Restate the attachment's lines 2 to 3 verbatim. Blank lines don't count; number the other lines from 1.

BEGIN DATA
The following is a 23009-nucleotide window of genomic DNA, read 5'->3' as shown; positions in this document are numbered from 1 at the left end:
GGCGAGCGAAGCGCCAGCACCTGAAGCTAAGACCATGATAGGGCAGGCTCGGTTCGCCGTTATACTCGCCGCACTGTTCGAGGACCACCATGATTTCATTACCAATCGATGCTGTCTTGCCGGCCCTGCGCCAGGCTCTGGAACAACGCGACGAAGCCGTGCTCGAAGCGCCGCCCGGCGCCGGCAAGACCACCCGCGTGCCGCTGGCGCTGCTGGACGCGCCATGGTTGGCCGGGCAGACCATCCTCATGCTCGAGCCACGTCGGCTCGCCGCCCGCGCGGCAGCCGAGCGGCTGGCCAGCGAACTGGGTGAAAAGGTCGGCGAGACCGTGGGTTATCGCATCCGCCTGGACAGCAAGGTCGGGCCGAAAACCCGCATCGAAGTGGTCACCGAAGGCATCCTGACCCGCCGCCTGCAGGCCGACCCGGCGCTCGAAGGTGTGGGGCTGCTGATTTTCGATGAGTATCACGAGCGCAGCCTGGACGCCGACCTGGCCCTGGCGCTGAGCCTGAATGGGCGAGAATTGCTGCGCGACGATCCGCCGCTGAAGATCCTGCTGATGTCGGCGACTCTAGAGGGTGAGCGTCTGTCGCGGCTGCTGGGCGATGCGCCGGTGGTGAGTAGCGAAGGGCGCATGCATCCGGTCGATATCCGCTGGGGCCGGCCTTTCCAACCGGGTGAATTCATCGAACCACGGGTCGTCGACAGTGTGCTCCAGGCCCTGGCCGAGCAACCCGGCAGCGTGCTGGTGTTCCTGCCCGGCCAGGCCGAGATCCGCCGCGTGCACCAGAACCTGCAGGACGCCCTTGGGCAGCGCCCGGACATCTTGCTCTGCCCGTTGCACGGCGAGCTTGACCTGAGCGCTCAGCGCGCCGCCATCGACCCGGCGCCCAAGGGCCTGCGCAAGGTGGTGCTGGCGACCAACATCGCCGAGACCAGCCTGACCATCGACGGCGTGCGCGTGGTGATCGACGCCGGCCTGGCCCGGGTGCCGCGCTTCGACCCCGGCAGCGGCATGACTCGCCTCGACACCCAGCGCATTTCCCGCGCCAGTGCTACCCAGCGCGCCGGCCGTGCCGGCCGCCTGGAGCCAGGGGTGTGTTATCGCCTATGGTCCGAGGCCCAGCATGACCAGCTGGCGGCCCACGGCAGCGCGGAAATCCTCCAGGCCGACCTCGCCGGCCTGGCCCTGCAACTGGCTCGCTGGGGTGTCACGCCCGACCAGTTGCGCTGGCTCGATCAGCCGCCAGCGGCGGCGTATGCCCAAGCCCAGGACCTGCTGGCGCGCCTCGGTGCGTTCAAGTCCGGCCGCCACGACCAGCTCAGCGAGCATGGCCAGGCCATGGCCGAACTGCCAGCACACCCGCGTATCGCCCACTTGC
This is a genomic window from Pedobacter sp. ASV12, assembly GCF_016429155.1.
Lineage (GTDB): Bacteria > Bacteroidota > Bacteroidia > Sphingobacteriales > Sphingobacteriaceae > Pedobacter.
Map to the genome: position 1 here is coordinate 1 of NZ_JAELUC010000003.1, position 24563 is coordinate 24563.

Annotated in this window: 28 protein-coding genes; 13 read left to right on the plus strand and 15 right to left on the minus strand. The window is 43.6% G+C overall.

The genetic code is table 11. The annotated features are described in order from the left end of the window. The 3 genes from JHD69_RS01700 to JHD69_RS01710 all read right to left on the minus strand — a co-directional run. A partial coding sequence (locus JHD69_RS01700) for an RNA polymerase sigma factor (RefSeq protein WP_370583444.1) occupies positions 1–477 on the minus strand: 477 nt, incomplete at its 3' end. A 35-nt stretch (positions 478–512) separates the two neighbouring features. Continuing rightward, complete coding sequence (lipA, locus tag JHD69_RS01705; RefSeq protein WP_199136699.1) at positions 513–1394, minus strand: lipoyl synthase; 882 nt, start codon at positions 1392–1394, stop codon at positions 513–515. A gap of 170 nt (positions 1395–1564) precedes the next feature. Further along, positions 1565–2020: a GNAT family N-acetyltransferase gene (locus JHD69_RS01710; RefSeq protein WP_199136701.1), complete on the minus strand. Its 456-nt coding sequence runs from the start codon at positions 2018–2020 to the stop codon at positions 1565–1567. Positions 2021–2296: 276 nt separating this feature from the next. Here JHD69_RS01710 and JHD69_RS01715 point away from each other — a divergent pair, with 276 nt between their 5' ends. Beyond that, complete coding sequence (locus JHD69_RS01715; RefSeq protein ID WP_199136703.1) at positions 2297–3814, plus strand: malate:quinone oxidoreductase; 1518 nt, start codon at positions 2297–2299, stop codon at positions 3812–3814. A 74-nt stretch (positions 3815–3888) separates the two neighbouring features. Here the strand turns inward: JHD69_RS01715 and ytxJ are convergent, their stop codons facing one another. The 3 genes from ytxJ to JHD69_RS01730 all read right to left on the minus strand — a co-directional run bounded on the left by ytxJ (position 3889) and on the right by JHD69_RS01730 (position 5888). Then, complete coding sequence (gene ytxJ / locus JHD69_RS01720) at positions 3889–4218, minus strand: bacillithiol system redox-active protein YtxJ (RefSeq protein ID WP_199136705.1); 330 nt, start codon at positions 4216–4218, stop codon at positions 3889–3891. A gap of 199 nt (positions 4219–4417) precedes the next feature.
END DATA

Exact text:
GGCGAGCGAAGCGCCAGCACCTGAAGCTAAGACCATGATAGGGCAGGCTCGGTTCGCCGTTATACTCGCCGCACTGTTCGAGGACCACCATGATTTCATTACCAATCGATGCTGTCTTGCCGGCCCTGCGCCAGGCTCTGGAACAACGCGACGAAGCCGTGCTCGAAGCGCCGCCCGGCGCCGGCAAGACCACCCGCGTGCCGCTGGCGCTGCTGGACGCGCCATGGTTGGCCGGGCAGACCATCCTCATGCTCGAGCCACGTCGGCTCGCCGCCCGCGCGGCAGCCGAGCGGCTGGCCAGCGAACTGGGTGAAAAGGTCGGCGAGACCGTGGGTTATCGCATCCGCCTGGACAGCAAGGTCGGGCCGAAAACCCGCATCGAAGTGGTCACCGAAGGCATCCTGACCCGCCGCCTGCAGGCCGACCCGGCGCTCGAAGGTGTGGGGCTGCTGATTTTCGATGAGTATCACGAGCGCAGCCTGGACGCCGACCTGGCCCTGGCGCTGAGCCTGAATGGGCGAGAATTGCTGCGCGACGATCCGCCGCTGAAGATCCTGCTGATGTCGGCGACTCTAGAGGGTGAGCGTCTGTCGCGGCTGCTGGGCGATGCGCCGGTGGTGAGTAGCGAAGGGCGCATGCATCCGGTCGATATCCGCTGGGGCCGGCCTTTCCAACCGGGTGAATTCATCGAACCACGGGTCGTCGACAGTGTGCTCCAGGCCCTGGCCGAGCAACCCGGCAGCGTGCTGGTGTTCCTGCCCGGCCAGGCCGAGATCCGCCGCGTGCACCAGAACCTGCAGGACGCCCTTGGGCAGCGCCCGGACATCTTGCTCTGCCCGTTGCACGGCGAGCTTGACCTGAGCGCTCAGCGCGCCGCCATCGACCCGGCGCCCAAGGGCCTGCGCAAGGTGGTGCTGGCGACCAACATCGCCGAGACCAGCCTGACCATCGACGGCGTGCGCGTGGTGATCGACGCCGGCCTGGCCCGGGTGCCGCGCTTCGACCCCGGCAGCGGCATGACTCGCCTCGACACCCAGCGCATTTCCCGCGCCAGTGCTACCCAGCGCGCCGGCCGTGCCGGCCGCCTGGAGCCAGGGGTGTGTTATCGCCTATGGTCCGAGGCCCAGCATGACCAGCTGGCGGCCCACGGCAGCGCGGAAATCCTCCAGGCCGACCTCGCCGGCCTGGCCCTGCAACTGGCTCGCTGGGGTGTCACGCCCGACCAGTTGCGCTGGCTCGATCAGCCGCCAGCGGCGGCGTATGCCCAAGCCCAGGACCTGCTGGCGCGCCTCGGTGCGTTCAAGTCCGGCCGCCACGACCAGCTCAGCGAGCATGGCCAGGCCATGGCCGAACTGCCAGCACACCCGCGTATCGCCCACTTGC
This is a genomic window from Pedobacter sp. ASV12, assembly GCF_016429155.1.